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Merle Dandridge Knows Better Than Anybody How The Last Of Us Differs From Its Video Game Source

From the "Resident Evil" and "Tomb Raider" films to "Mortal Kombat" and "Uncharted," just to name a few, Hollywood has been very ambitious over the years with its screen adaptations of video games. In those adaptations, however, often left behind are the actors who either voice or perform the roles via motion capture in favor of stars whose faces are more familiar to film and TV audiences.

That casting approach is changing somewhat with the upcoming streaming series adaptation of the blockbuster video game "The Last of Us," which debuts on HBO on January 15. In it, Merle Dandridge — who played Marlene, the charismatic leader of the resistance group The Fireflies in the 2013 video game sensation "The Last of Us" and its 2020 sequel "The Last of Us, Part II" — in a rare instance is reprising her role for the series.

Given her two decades of experience in showbiz, it only makes sense that Dandridge would be asked by "The Last of Us" co-creator and executive producer Neil Druckmann of game developer Naughty Dog — who created the video game version — to play Marlene once again for the series. That's because, in addition to "The Last of Us," Dandridge has also starred in such video games as "Half-Life 2," "Uncharted 4: A Thief's End," and "Hitman 3." She also has prolific television roles in such hit series as "Sons of Anarchy," "The Flight Attendant," and "Station 19."

But while Dandridge is well-versed in both video games and television, she discovered that there were still significant differences, creatively, that separated "The Last of Us" from its PlayStation predecessor.

Stepping from the video game to the live-action world was 'wild,' Dandridge says

The foundation of "The Last of Us" video game remains largely intact for the series adaptation, as survivors of a Cordyceps fungus pandemic — a brain infection that turns victims into zombie-like killers — fight for survival from "The Infected" as well as a society that has fallen under militaristic rule. There is hope for a cure, however, thanks to the miraculous healing abilities of Ellie Williams (Bella Ramsey), but the young teen must be guided through a dangerous landscape by survivalists, including Joel Miller (Pedro Pascal), Tess (Anna Torv) and Marlene (Merle Dandridge).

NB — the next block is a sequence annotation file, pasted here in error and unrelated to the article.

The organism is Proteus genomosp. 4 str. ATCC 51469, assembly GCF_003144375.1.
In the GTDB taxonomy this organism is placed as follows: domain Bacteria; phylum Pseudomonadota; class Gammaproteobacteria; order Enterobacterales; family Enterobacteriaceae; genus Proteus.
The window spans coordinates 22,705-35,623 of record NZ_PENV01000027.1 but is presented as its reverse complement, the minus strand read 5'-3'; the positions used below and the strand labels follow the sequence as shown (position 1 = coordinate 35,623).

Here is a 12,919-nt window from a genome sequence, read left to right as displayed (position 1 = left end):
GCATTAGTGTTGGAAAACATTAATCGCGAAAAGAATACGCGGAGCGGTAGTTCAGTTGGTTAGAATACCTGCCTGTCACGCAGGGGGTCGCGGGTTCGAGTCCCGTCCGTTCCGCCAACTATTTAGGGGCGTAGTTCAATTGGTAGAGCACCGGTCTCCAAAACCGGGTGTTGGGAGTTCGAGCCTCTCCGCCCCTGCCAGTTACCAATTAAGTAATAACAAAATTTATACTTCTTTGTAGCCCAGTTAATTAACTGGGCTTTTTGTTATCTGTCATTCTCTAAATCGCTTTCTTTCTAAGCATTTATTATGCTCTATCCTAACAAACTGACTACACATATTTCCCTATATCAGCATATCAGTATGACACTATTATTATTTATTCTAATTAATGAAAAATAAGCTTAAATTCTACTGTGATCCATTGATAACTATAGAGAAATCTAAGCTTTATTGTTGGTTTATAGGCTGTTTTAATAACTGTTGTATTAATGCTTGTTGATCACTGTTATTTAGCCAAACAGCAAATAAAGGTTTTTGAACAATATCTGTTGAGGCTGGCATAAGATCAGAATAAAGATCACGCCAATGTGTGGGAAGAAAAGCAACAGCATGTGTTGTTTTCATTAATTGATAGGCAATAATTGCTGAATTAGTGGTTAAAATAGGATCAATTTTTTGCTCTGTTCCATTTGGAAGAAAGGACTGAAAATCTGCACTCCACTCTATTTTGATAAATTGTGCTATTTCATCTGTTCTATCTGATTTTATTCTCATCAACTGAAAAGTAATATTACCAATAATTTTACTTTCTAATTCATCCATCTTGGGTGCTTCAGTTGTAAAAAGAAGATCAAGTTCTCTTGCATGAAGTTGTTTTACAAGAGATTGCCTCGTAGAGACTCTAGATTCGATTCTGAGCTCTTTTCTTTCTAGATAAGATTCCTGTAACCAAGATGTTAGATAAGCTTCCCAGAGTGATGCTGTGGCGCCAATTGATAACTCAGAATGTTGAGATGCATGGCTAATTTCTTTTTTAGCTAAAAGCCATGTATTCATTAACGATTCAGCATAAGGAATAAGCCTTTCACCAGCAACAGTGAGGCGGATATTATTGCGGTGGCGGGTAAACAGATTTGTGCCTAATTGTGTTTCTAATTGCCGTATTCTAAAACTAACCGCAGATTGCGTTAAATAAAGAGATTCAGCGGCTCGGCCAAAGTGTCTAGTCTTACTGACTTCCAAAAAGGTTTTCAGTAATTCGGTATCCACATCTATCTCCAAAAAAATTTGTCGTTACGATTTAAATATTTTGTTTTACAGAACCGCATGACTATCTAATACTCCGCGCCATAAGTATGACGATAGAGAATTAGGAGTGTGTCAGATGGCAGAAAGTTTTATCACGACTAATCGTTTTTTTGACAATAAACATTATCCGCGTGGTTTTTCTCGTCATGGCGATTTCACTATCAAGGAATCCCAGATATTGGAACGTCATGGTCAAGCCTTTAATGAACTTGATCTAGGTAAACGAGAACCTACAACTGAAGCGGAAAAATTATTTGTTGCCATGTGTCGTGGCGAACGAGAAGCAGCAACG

In a virtual roundtable press event with Dandridge attended by Looper, the actor said while she knew "The Last of Us" in-depth because of her video game work, she was "surprised" on a daily basis on the set of the series because the story "only lived in my imagination as far as the world was concerned."

"I had never tangibly been able to interact with the walls, feel the dankness of the room, feel the heaviness and despair of the environment, and see the wear and tear on everyone around me because of the extraordinary costuming and makeup design, the breakdown of the sets of the costumes of the characters and the wigs," Dandridge said. "Everything was sensory overload to my system for somebody who was already very vibrantly alive and connected and having all of my feelers out in this world ... To see them like that and to step into that world was wild."

Going from playing Marlene in mo-cap to live-action took some getting used to, Dandridge says

While Merle Dandridge has had plenty of experience in live-action television, she admitted during the roundtable session attended by Looper that she needed to bolster her confidence to make the character a reality for the live-action version of "The Last of Us," even in the way she interacted with her character's wardrobe.

"Having only been in the mo-cap suit as Marlene [for the video games], to step into those clothes and to move around in those boots, to carry the weapons, and gosh, on the fly to be able to load those weapons, I was like, 'This is not my strong suit, but it better be ... to practically take ownership of being a soldier and a leader of an army,'" Dandridge recalled. "It was something that I was, like, 'Okay, take a deep breath, jump over this cliff, girl. Just do it.'"

In the end, Dandridge's previous experience with the character helped instill confidence in her live-action performance. Although the practical elements of filming were daunting at times, the actress admitted that she understood the character and what she was about.

Dandridge says her experiences over the past decade brings more to her series portrayal as Marlene

Merle Dandridge said that she was hoping for the opportunity to reprise the character she helped define in the "The Last of Us" video game beginning 10 years ago, because she was confident her experiences over the past decade would greatly inform her new portrayal of Marlene.

"I feel as though I've gotten an opportunity to mature as an artist, mature into the role, and really get to know her on a deeper, more inherent level," Dandridge said during the roundtable session. "But when I first got the call to audition for the game, I went in and I auditioned opposite Troy Baker, who was playing Joel, and [creator] Neil [Druckmann] was the other person in the room, and immediately felt like I found my tribe. I felt like, 'Oh, these are my people. One, they get me. This material is fantastic. I feel like there's so much to chew on.' And I was right."

Now, 10 years after first playing Marlene, Dandridge said she's so grateful that Druckmann called her to reprise the role when he could have gone with a different actor. Although she was excited when initial news broke that HBO was developing a series based off the game, she kept her expectations low. "So, when I did get the call from Neil and he said, 'I'd like to offer you the role of Marlene for yet another time, it was an absolute astonishing delight."

"The Last of Us" premieres on HBO and HBO Max on Sunday, January 15, with new episodes premiering every Sunday through March 12.